SCIENCE

Black hole image reveals the beast at the heart of the Milky Way
Jonathan O’Callaghan | Quanta
“The image immediately reveals new information about the Milky Way monster. “The main things we discovered about Sag A* were: Is the black hole spinning? Yes, it is,” said Sara Issaoun, an astrophysicist and member of the EHT team. “And what is the orientation of the black hole relative to us? Now we’re pretty sure it’s more or less with the face to us,” with the poles up and down, as if viewing it from a spot high above the equator.

The first image of Sagittarius A*, the supermassive black hole at the center of our galaxy. Image Credit: EHT Collaboration

FUTURE

The threats of AI to jobs and human happiness are real
Eliza Strickland | IEEE spectrum
“But the short-term chaos will give way to long-term prosperity, says AI expert Kai-Fu Lee. †IEEE spectrum talked to Lee about [his book AI 2041: Ten Visions for Our Future], focusing on the last few chapters dealing with the major problems of job relocation, the need for new economic models, and the search for meaning and happiness in an age of abundance. Lee argues that technologists should seriously think about such social effects, rather than just thinking about the technology.”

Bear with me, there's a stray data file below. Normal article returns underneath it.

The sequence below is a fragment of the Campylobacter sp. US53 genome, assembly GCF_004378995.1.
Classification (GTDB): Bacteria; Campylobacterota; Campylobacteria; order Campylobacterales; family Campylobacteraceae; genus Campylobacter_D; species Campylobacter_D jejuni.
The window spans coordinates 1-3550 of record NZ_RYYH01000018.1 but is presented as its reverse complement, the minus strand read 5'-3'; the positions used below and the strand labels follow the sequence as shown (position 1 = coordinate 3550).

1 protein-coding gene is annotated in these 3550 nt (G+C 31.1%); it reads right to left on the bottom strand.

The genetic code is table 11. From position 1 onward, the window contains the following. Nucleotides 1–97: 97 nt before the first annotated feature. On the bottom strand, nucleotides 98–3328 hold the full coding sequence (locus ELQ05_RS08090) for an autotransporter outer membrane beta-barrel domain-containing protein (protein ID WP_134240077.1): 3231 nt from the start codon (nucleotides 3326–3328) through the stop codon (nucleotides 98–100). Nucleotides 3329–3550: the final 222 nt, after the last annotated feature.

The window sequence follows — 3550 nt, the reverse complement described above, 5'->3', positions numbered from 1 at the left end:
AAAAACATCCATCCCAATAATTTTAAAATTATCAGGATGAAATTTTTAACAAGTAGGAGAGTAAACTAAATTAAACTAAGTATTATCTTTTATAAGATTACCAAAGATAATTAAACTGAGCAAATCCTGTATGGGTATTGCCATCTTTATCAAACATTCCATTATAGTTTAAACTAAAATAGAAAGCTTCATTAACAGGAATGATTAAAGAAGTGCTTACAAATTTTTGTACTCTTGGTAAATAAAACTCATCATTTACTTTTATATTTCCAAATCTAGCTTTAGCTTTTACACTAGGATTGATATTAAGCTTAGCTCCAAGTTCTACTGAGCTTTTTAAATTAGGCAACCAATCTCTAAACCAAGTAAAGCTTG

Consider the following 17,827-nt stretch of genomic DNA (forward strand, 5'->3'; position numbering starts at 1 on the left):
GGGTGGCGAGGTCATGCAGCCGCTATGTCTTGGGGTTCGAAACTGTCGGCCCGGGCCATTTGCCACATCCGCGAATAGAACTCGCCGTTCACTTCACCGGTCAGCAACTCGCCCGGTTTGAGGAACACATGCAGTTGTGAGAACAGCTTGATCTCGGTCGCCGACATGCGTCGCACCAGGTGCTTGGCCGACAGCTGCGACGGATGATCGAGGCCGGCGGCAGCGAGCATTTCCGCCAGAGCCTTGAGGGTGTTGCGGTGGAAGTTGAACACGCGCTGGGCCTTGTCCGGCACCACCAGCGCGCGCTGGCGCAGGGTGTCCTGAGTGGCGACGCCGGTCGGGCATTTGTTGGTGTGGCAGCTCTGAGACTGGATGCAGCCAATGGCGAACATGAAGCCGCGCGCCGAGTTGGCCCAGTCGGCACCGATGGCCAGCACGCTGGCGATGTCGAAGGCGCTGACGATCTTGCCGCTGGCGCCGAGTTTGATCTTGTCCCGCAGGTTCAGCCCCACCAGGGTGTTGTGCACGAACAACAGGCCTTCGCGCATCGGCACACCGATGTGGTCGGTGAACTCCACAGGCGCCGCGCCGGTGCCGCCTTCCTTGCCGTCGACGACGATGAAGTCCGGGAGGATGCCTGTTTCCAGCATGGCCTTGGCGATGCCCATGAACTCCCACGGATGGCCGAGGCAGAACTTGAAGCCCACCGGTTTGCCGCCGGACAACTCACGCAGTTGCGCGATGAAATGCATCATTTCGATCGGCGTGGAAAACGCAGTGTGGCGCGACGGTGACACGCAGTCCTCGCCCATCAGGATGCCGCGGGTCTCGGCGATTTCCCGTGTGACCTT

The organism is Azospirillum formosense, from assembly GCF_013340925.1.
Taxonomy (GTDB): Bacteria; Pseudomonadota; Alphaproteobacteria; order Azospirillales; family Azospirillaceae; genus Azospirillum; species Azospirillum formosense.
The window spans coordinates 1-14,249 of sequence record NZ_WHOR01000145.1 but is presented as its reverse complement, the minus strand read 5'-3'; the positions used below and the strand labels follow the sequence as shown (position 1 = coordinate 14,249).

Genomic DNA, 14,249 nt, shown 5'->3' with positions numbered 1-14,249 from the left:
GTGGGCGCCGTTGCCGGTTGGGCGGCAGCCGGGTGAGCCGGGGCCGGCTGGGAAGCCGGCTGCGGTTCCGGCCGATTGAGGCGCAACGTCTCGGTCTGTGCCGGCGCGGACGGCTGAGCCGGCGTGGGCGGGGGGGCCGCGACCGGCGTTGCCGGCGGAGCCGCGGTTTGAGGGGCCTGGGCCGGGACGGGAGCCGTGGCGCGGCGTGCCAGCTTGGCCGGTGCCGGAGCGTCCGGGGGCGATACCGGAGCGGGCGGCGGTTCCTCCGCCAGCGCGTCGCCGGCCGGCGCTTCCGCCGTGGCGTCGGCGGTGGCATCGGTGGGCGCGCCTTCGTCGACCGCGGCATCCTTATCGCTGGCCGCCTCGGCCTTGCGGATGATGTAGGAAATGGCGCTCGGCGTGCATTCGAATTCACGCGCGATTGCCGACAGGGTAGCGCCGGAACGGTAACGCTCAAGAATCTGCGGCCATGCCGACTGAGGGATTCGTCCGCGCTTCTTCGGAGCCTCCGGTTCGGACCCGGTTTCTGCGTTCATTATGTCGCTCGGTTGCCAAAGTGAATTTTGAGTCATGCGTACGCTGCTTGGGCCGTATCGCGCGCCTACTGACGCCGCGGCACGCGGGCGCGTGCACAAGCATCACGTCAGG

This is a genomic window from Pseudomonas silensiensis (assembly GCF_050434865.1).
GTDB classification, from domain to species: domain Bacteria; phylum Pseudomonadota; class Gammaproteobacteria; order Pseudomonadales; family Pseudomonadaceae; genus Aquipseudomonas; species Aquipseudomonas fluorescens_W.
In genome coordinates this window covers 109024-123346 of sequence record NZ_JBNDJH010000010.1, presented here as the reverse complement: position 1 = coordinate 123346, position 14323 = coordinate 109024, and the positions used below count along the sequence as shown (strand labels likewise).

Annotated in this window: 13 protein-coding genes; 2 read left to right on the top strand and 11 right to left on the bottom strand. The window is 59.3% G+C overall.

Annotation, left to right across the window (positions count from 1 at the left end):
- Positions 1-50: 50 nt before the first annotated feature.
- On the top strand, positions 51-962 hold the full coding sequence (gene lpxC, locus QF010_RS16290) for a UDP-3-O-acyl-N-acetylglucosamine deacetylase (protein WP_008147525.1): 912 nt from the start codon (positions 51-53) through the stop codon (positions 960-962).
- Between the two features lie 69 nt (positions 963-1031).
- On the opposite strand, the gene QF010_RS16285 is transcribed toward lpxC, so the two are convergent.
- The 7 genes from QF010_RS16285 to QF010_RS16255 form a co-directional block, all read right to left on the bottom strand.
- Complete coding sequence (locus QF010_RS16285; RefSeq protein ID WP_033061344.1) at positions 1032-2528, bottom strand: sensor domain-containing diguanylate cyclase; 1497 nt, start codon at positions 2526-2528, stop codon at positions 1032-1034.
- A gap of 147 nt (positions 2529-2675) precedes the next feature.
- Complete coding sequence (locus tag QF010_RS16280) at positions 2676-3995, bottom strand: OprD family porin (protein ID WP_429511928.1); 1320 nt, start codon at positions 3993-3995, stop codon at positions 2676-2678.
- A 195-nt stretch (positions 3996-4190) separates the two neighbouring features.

ETHICS

San Francisco Police Are Using Driverless Cars As Mobile Surveillance Cameras
Aaron Gordon | Motherboard
“While the companies themselves, such as Alphabet’s Waymo and General Motors’ Cruise, tout the potential transportation benefits their services may one day provide, they’re not publishing another use case, one far less hypothetical: mobile surveillance cameras for police forces. … “Autonomous vehicles continuously record their environment and have the potential to assist with investigative clues,” says a San Francisco Police Department training paper obtained by Motherboard through a public records request. “Studies have done this several times.”i

Image Credit: Tom Caillarec/Unsplash

Leave a Comment